“I think Ray’s highest calling, technically, is as a pattern detector,” says Martine Rothblatt, chairman and CEO of United Therapeutics, based in Silver Spring, Md. Rothblatt convinced Kurzweil to join her board after reading one of his books. “He’s a very sincere person. You are immediately struck by all these aspects, his honesty, his fervency. You feel like he’s an open book: You can ask him for an honest answer, he will square his shoulders and talk one-on-one.”
Mike Brown, a retired CFO of Microsoft who is involved with Kurzweil’s FAT KAT venture and has known him since they were on the Wang Laboratories board together in the early ’90s, says what makes Kurzweil unique is his ability to temper his impressive scientific brain with a healthy dose of business savvy. “If Ray called me up and said, ‘We want to do something,’ I’d just do it. He’s one of the unique people in my life,” Brown says. “[Bill] Gates is certainly unique, but Ray is uniquely unique. People think of Bill as a business guy; Ray is totally credentialed in both spaces.”
By any stretch, Kurzweil’s early upbringing was unusual. His parents fled the Holocaust, raising him as a Unitarian and exposing him to virtually every world religion at a young age. “The theme was ‘many paths to the truth,’ ” Kurzweil writes in the prologue to his fifth book, published this fall, “The Singularity is Near, When Humans Transcend Biology.” The book takes its cue from a notion popularized by science-fiction novelist Vernor Vigne, referring to the point in time where technological change will surpass human comprehension. Earlier, at age 8, the Tom Swift Jr. science-fiction series by Victor Appleton II provided Kurzweil with the philosophy that has guided him his entire life: The right idea has the power to overcome any problem.
And for Kurzweil, more often than not, technology provides the right formula to bring that idea to life. “Our incantations are the formulas and algorithms underlying our modern-day magic,” he writes in the prologue to “Singularity.” “With just the right sequence, we can get a computer to read a book out loud, understand human speech, anticipate (and prevent) a heart attack or predict the movement of a stock market holding. If the incantation is just slightly off mark, the magic is greatly weakened or does not hold at all.”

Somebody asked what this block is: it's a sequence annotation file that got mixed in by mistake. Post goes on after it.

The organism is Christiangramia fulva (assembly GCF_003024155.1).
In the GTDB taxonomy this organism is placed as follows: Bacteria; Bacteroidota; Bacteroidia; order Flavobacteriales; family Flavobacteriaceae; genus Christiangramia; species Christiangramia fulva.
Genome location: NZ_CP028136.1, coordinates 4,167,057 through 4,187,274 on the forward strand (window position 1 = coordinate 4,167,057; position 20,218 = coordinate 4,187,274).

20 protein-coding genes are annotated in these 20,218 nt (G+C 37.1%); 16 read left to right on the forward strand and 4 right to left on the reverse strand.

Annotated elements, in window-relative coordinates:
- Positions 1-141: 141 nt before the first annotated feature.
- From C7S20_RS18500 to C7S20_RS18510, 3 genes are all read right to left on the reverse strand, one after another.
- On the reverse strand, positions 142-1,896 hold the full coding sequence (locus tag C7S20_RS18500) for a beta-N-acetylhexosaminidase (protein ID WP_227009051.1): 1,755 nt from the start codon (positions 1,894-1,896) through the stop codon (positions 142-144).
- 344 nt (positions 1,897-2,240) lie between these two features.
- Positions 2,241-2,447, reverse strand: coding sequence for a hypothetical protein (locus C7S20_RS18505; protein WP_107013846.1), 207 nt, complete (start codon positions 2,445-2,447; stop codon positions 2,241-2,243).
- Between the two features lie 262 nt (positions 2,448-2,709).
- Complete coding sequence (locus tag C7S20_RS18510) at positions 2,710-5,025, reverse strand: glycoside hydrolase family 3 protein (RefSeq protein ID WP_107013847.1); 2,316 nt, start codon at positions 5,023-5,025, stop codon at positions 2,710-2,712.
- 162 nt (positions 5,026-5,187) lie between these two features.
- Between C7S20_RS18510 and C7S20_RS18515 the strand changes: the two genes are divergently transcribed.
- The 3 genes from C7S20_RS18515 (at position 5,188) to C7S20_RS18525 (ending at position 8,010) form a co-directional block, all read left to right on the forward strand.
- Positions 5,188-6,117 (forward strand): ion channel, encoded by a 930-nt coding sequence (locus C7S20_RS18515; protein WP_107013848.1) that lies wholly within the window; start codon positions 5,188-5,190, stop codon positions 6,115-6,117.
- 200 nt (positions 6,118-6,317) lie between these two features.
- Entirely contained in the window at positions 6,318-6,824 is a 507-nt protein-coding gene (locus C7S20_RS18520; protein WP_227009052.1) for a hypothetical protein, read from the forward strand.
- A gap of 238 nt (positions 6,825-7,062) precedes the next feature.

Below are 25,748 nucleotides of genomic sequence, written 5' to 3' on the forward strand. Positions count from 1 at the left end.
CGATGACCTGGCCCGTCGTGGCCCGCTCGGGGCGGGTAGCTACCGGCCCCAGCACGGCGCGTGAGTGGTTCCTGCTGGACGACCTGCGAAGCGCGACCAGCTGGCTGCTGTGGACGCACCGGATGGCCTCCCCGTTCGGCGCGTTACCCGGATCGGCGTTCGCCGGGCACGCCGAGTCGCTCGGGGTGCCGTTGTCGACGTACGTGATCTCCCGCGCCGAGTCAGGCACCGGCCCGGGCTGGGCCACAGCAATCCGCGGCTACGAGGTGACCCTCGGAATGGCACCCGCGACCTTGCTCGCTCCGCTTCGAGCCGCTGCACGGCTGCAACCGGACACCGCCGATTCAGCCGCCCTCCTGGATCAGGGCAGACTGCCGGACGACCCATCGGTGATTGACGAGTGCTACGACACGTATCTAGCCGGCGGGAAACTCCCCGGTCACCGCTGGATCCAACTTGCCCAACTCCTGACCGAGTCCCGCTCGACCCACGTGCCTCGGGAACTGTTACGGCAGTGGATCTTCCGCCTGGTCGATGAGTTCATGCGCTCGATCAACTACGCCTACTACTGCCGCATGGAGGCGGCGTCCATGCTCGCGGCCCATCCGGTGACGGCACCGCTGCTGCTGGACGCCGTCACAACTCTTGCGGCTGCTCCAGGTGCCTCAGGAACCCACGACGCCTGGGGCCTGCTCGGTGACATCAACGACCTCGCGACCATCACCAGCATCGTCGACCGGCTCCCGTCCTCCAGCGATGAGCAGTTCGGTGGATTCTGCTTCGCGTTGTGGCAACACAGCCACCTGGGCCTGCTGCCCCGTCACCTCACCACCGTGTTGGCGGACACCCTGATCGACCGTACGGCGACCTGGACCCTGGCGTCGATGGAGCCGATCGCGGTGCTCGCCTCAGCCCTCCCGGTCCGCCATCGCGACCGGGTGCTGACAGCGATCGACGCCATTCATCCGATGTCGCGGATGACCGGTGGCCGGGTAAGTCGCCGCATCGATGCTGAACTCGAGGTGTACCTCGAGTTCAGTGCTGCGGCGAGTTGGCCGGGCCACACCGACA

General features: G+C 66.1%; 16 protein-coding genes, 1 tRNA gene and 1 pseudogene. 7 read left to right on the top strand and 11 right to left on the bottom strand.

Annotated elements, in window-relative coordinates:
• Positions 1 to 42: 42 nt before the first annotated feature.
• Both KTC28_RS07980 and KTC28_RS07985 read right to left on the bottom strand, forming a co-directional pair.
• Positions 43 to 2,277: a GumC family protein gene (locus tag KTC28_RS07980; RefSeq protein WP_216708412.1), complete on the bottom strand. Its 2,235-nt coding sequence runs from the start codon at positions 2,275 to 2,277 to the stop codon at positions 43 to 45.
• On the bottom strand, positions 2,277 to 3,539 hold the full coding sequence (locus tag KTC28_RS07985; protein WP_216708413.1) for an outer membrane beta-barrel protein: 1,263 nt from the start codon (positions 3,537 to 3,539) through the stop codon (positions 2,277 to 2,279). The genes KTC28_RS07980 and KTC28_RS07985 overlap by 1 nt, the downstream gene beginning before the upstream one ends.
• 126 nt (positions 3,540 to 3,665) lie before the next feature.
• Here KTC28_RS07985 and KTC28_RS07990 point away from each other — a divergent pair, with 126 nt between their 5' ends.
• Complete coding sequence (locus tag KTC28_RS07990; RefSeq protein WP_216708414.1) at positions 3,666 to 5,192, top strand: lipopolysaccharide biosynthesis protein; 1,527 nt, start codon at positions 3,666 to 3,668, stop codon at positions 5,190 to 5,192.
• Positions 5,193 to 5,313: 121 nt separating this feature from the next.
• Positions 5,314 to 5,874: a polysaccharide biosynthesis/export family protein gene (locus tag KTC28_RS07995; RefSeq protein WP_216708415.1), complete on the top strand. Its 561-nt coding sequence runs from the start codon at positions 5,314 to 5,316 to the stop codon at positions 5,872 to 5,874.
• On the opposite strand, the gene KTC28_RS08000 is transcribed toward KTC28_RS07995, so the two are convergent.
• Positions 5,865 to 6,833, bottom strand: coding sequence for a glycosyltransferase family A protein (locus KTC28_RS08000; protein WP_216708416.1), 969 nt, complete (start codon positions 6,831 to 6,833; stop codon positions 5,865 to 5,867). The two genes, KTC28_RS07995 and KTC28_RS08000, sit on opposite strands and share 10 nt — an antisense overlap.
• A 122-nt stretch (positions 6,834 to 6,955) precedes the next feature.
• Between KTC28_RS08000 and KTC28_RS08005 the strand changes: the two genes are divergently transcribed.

It would take far too much space to list every honor that has been bestowed upon Kurzweil or the achievements he has accomplished, so here are highlights: 12 honorary doctorates in science, engineering, music and humane letters; the $500,000 Lemelson-MIT Prize, the nation’s largest award in invention and innovation; and the 1999 National Medal of Technology, the nation’s highest honor in this field. He holds more than 14 patents in artificial intelligence, text synthesis, scanning and for the reading machine work, and he has published five books. Kurzweil’s wife, Sonya, is a child psychologist and he has a son, a business consultant, and a daughter, a choreographer.
Aaron Kleiner, CFO and vice chairman of Kurzweil Technologies, who has known the inventor for close to 40 years since the two were college roommates, said Kurzweil was known as the “Phantom” at MIT because he was always disappearing to work on some project. But contrary to the idea of the inventor as a solitary being, Kurzweil was a social creature, someone who always managed to hire the best musicians and bands for parties for the least amount of money, Kleiner recalls.
Even then, Kurzweil was unique for his certainty he could transform his wildest idea into reality, Kleiner says. “He doesn’t believe there are any limits to what’s possible. He firmly believes he’s going to live forever; he believes what he writes.”